(6) Trends and recent bestsellers. If there is a marketing, popular, or research trend that touches on the subject matter of your book, state it here. If there has been a resent upsurge in sales of books on your topic, or a television show devoted to it, mention it. Even if these trends support a secondary subject in your book, they are still worth including. If you can back your assertion with legitimate numbers (see yesterday’s blog on the joys of statistics), all the better.

Some possible examples: novels featuring divorced mothers of small children have enjoyed a considerable upswing in popularity in recent years. A July, 2006 search on revealed over 1,200 titles; ferret ownership has risen 28% in the last five years, according to the National Rodent-Handlers Association; last year’s major bestseller, THAT HORRIBLE GUMBY by Pokey, sold over 97 million copies. It is reasonable to expect that its readers will be anxious to read Gumby’s reply.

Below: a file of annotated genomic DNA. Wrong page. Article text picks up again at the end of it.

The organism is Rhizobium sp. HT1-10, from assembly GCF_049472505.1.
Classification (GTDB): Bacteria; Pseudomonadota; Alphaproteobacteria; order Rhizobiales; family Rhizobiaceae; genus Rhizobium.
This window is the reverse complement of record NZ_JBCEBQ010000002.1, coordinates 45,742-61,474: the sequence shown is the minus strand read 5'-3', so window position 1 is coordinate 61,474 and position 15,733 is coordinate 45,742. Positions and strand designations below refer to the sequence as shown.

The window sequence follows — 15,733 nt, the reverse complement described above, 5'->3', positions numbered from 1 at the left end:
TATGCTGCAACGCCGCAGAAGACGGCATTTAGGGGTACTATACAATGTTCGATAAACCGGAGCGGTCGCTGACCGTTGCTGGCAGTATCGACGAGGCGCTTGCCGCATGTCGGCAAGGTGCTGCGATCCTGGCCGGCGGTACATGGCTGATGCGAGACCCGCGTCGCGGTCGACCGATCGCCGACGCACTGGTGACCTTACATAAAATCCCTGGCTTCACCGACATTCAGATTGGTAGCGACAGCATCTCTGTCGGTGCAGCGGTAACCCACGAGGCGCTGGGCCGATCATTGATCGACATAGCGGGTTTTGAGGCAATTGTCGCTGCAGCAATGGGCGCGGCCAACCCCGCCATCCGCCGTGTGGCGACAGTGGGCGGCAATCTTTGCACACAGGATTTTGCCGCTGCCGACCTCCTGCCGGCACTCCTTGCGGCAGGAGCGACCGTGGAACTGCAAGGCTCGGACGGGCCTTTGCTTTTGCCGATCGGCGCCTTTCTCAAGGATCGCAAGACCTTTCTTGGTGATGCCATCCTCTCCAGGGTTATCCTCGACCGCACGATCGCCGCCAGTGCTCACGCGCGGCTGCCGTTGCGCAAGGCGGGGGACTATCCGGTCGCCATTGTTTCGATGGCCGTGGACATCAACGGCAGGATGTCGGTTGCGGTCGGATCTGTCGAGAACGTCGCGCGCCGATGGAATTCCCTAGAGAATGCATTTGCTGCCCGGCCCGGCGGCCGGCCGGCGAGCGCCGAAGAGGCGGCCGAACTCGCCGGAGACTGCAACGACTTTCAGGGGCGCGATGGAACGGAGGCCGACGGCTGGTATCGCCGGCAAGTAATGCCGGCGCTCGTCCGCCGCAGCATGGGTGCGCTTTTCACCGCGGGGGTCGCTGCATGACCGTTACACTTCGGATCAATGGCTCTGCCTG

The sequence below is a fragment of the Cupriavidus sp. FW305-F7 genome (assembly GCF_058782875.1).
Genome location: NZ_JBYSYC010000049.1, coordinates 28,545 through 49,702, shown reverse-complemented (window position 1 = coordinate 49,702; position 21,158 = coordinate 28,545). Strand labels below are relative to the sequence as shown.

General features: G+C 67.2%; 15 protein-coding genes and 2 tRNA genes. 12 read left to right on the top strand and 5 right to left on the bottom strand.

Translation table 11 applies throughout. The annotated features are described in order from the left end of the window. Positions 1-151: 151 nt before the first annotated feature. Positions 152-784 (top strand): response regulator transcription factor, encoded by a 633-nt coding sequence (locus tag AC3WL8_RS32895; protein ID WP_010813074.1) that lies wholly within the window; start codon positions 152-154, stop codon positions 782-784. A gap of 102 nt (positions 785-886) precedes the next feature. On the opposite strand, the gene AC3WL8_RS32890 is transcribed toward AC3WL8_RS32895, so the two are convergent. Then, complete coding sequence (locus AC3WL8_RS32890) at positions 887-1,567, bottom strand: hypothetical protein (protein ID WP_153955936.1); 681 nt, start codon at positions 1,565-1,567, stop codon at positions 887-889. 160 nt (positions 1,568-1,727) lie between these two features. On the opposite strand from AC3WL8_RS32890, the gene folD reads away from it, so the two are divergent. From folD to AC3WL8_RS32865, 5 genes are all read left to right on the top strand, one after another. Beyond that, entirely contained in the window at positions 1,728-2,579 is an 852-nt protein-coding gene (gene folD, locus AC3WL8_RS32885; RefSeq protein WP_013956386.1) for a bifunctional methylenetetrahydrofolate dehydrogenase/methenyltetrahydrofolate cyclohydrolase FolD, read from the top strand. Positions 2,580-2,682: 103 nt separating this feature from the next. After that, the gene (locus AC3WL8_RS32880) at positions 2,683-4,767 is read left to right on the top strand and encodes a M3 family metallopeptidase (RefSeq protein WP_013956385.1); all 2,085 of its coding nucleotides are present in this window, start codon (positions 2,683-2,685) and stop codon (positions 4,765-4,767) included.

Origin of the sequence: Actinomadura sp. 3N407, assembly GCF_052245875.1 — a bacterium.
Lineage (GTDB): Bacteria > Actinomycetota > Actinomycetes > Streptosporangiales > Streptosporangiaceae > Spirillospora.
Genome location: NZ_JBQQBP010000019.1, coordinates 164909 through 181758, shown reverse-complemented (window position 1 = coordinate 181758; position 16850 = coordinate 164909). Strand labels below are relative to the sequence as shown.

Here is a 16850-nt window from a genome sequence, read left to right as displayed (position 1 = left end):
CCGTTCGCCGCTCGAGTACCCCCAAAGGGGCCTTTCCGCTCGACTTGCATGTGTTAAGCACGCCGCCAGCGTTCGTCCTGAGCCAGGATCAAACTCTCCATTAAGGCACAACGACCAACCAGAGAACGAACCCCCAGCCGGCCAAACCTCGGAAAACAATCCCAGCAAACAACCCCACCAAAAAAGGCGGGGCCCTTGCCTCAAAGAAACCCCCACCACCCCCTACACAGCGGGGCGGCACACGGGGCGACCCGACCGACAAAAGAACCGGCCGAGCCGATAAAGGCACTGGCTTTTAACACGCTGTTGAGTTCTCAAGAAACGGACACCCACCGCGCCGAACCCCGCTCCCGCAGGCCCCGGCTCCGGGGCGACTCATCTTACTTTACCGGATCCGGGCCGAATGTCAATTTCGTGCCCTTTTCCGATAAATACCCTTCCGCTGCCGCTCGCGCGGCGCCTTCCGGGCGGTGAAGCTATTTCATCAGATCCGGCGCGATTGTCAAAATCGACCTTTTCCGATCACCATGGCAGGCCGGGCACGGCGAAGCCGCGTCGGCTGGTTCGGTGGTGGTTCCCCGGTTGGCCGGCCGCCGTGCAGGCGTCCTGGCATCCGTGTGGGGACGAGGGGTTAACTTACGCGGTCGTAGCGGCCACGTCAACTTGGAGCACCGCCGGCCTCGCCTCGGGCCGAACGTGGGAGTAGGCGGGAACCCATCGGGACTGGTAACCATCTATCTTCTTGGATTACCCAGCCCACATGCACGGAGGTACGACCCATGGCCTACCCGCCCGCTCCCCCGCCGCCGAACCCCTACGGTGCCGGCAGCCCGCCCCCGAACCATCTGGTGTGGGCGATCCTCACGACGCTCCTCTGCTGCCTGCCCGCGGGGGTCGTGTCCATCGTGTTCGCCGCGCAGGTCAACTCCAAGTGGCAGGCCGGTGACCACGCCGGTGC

(7) Statistics. At risk of repeating myself from yesterday, if you are writing about a condition affecting human beings, there are almost certainly statistics available about how many people in the country are affected by it. By listing the real statistics here, you minimize the probability of the agent or editor’s guess being far too low. Get your information from the most credible sources possible, and cite them.

Some possible examples: 400,000 Americans are diagnosed annually with Inappropriate Giggling Syndrome, creating a large audience potentially eager for this book; according to a recent study in the TORONTO STAR, 90% of Canadians have receding hairlines — pointing to an immense potential Canadian market for this book.

(8) Recent press coverage. People in the publishing industry have a respect for the printed word that borders on the irrational. Thus, if you can find recent articles related to your topic, list them as evidence that the public is eager to learn more about it. Possible example: in 1997, the CHICAGO TRIBUNE ran 347 articles on mining accidents, pointing to a clear media interest in the safety of mine shafts.